Laurie and I were going down the checklist of paperwork that has to be completed prior to the home study and we got to the part where we have to undergo a physical and have our doctor submit a health report. We’ve moved twice since Vivi’s birth but have yet to find a new doctor. Typically, Laurie leaves things like this to me, which is why she drives an hour and a half to her doctor and why I haven’t been checked out in over three years. But since this stood between us and the next step in the process, Laurie hopped online, found the closest doctor, and booked an appointment for both us – mine the next day and hers the following week.
In hindsight, I’m glad she booked mine as quickly as she did as it gave me less time to fret and worry. I don’t like going to the doctor. In fact, hate is too strong a word, so I’ll say I experience great feats of anxiety toward anything medical - doctor's offices, hospitals, even the first aid kit in our bathroom has a smell that reminds me of pain and suffering. I’ll spend the days leading up to an appointment worrying where I’m going to get poked and prodded. But since Laurie called me at work to tell me about my appointment, I didn’t start worrying until after the nurse led me to a private room, asked me some questions, said, “The doctor will be with you in a moment,” and left me alone with my thoughts.
The doctor’s office ran like clockwork. I never waited for more than a few minutes for anyone or anything. Everyone in the office behaved professionally, especially the doctor, who, even when I had to turn my head and cough, had a very discreet bedside manner. Thus, it shocked me when he called the next day and made one of the most inappropriate jokes I’ve ever heard.
One of the forms I filled out while at the office was a release for the doctor to post the results of my bloodwork on their website. I mentioned this to Laurie. So when the doctor himself called the house the next day, she panicked and called me at work. “I’ve never had the doctor himself call. Why would he call if everything was fine?”
I told her I didn’t know but that I would call him and let her know. The doctor and I played phone tag for a couple of hours, hours Laurie spent calling and texting me, “What did he say?”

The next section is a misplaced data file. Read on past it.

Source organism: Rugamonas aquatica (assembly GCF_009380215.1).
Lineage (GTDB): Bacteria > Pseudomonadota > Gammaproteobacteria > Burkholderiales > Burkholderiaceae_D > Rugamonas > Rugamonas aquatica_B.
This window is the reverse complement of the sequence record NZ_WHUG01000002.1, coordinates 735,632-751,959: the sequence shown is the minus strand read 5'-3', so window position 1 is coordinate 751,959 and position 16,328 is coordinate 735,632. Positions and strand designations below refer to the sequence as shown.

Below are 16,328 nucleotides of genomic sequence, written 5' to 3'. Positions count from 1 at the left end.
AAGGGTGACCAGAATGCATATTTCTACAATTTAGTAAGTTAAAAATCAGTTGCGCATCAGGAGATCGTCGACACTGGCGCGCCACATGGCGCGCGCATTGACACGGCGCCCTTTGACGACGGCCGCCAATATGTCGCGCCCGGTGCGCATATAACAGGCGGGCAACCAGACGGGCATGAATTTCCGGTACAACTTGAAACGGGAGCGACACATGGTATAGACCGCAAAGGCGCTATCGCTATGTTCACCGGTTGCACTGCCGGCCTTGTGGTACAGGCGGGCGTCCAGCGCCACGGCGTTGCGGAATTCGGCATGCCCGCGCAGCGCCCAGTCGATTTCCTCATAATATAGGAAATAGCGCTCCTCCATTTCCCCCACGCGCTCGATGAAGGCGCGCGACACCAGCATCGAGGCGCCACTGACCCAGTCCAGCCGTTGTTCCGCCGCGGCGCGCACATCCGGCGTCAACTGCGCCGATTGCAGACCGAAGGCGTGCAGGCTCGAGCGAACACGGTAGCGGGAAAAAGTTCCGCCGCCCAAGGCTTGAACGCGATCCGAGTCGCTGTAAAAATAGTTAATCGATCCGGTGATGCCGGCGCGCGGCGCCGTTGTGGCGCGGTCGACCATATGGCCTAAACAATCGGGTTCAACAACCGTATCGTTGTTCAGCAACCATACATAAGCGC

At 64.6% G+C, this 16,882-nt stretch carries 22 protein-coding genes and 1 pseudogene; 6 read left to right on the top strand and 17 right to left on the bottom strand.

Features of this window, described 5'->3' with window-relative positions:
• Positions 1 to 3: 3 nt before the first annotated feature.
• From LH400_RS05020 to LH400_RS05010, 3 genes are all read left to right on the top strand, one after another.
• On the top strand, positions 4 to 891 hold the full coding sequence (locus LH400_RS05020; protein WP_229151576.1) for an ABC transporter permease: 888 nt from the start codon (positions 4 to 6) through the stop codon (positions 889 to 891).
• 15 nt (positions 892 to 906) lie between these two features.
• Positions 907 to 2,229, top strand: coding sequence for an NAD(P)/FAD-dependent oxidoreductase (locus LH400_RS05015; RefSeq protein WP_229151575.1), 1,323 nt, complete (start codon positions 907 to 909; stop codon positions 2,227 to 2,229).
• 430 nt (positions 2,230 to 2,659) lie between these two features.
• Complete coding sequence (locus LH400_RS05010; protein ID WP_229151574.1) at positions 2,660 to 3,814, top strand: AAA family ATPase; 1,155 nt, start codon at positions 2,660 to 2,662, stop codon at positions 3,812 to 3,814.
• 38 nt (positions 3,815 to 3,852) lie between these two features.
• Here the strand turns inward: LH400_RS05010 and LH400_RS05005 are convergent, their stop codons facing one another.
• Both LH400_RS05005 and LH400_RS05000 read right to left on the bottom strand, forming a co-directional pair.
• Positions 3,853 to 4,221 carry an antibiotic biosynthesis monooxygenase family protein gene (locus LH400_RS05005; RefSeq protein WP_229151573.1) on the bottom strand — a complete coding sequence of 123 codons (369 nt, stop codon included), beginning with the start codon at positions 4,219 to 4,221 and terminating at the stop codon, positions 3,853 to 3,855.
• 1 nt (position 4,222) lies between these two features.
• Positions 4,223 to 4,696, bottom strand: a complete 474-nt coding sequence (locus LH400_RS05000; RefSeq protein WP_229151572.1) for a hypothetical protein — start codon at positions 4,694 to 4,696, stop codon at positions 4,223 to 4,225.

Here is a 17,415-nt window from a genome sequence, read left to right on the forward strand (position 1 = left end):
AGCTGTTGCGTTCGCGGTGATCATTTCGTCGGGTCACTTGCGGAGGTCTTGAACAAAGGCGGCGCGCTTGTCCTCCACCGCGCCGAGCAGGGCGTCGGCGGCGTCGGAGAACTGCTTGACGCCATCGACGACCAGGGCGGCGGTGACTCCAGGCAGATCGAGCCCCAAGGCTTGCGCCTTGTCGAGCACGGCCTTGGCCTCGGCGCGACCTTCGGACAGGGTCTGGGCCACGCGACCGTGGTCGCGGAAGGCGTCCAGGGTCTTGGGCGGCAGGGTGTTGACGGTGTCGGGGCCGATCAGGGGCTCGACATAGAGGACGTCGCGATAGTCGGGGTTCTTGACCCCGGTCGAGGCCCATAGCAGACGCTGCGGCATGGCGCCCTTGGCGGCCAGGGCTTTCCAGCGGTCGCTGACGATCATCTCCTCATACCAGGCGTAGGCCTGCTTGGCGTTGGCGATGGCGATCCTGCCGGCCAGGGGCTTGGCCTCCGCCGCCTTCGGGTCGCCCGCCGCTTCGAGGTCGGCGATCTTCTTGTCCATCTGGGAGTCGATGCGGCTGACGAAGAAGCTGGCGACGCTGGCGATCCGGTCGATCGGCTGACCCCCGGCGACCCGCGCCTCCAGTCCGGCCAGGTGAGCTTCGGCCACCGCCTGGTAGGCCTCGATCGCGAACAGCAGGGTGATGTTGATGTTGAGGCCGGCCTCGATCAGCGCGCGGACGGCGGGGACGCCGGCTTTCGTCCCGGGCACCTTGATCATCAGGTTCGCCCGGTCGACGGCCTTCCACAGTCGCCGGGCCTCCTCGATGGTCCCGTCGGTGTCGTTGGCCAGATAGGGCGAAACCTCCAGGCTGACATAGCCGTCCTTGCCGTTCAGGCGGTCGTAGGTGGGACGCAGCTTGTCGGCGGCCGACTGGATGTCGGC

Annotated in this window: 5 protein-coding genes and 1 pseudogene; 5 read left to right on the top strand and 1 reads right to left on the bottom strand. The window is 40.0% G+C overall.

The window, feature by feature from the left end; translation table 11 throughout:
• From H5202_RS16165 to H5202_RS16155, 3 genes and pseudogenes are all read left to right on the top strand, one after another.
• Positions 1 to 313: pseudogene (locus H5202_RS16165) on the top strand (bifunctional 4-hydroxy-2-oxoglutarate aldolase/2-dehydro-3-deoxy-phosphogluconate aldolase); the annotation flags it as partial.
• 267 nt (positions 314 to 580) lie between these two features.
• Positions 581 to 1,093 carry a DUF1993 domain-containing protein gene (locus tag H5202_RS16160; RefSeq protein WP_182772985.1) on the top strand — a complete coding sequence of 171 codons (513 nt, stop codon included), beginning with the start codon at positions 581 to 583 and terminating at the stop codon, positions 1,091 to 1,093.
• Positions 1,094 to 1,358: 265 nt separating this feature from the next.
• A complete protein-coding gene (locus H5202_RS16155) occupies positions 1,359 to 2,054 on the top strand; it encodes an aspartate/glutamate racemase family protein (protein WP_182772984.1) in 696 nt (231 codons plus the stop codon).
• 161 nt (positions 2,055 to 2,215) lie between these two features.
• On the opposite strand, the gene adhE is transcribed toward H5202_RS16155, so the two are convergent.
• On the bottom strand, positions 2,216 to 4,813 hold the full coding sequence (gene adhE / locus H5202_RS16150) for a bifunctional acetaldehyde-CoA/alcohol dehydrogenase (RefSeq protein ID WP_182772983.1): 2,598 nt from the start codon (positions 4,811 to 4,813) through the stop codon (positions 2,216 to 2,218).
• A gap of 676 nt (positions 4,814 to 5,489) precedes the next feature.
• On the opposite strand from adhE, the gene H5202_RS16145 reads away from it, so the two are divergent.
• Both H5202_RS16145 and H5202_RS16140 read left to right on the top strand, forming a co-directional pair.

Ultimately, the doctor left a voice mail on my cell phone directing me how to check my results on the website. Everything turned out fine and I called Laurie. Only a minute after I hung up with her, the doctor called my cell. “We have the results from your bloodwork,” he said, “And I’m afraid I have some bad news.”
I paused, wondering if they had made a mistake and posted someone else’s results online. Then the doctor said, “I’m just kidding. Everything’s fine.”
I thought about all the times I’d told that joke. I forgot to buy you a birthday present. I ate all the ice cream. For the most part, the joke might have been highly annoying, but it was harmless, certainly never told under the context that someone's very life might hinge on it. I might have been angry had it not been the exact joke I would have told had I become a doctor, which is why I never became a doctor...well, that among other reasons.
Looking back on the doctor’s phone call, I wish I’d though fast enough to turn the joke back on him. I could have faked a heart attack or gone off about how devastated my wife and kids would be. "Oh God, I just don't think they can take anymore bad news this year." Anything would have been better than responding, “You’re funny,” and then calling Laurie and telling her that I’d find my own doctor next year.